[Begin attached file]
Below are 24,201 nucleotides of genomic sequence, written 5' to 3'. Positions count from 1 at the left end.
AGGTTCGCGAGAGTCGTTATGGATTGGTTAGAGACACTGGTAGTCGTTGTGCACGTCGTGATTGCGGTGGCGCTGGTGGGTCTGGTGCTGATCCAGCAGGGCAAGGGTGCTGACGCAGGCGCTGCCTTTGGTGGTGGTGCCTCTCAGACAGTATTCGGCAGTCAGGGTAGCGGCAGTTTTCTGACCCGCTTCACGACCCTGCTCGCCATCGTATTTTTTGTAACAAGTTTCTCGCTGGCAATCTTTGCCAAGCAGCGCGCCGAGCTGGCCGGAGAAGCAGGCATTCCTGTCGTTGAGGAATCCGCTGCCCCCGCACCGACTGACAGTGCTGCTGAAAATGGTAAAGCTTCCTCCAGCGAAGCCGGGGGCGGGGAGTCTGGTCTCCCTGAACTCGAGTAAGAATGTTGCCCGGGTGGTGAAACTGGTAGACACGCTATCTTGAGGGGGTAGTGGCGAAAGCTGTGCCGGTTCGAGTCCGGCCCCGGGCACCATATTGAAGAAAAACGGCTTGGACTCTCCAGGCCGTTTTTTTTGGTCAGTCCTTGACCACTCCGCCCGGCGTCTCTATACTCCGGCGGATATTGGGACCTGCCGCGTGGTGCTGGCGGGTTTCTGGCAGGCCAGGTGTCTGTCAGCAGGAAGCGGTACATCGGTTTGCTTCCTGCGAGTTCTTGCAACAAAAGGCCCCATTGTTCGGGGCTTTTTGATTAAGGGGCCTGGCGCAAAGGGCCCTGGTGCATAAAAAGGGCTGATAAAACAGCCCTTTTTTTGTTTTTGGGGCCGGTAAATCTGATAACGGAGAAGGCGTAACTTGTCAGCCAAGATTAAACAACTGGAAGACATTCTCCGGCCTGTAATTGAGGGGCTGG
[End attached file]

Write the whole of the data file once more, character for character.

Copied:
Below are 24,201 nucleotides of genomic sequence, written 5' to 3'. Positions count from 1 at the left end.
AGGTTCGCGAGAGTCGTTATGGATTGGTTAGAGACACTGGTAGTCGTTGTGCACGTCGTGATTGCGGTGGCGCTGGTGGGTCTGGTGCTGATCCAGCAGGGCAAGGGTGCTGACGCAGGCGCTGCCTTTGGTGGTGGTGCCTCTCAGACAGTATTCGGCAGTCAGGGTAGCGGCAGTTTTCTGACCCGCTTCACGACCCTGCTCGCCATCGTATTTTTTGTAACAAGTTTCTCGCTGGCAATCTTTGCCAAGCAGCGCGCCGAGCTGGCCGGAGAAGCAGGCATTCCTGTCGTTGAGGAATCCGCTGCCCCCGCACCGACTGACAGTGCTGCTGAAAATGGTAAAGCTTCCTCCAGCGAAGCCGGGGGCGGGGAGTCTGGTCTCCCTGAACTCGAGTAAGAATGTTGCCCGGGTGGTGAAACTGGTAGACACGCTATCTTGAGGGGGTAGTGGCGAAAGCTGTGCCGGTTCGAGTCCGGCCCCGGGCACCATATTGAAGAAAAACGGCTTGGACTCTCCAGGCCGTTTTTTTTGGTCAGTCCTTGACCACTCCGCCCGGCGTCTCTATACTCCGGCGGATATTGGGACCTGCCGCGTGGTGCTGGCGGGTTTCTGGCAGGCCAGGTGTCTGTCAGCAGGAAGCGGTACATCGGTTTGCTTCCTGCGAGTTCTTGCAACAAAAGGCCCCATTGTTCGGGGCTTTTTGATTAAGGGGCCTGGCGCAAAGGGCCCTGGTGCATAAAAAGGGCTGATAAAACAGCCCTTTTTTTGTTTTTGGGGCCGGTAAATCTGATAACGGAGAAGGCGTAACTTGTCAGCCAAGATTAAACAACTGGAAGACATTCTCCGGCCTGTAATTGAGGGGCTGG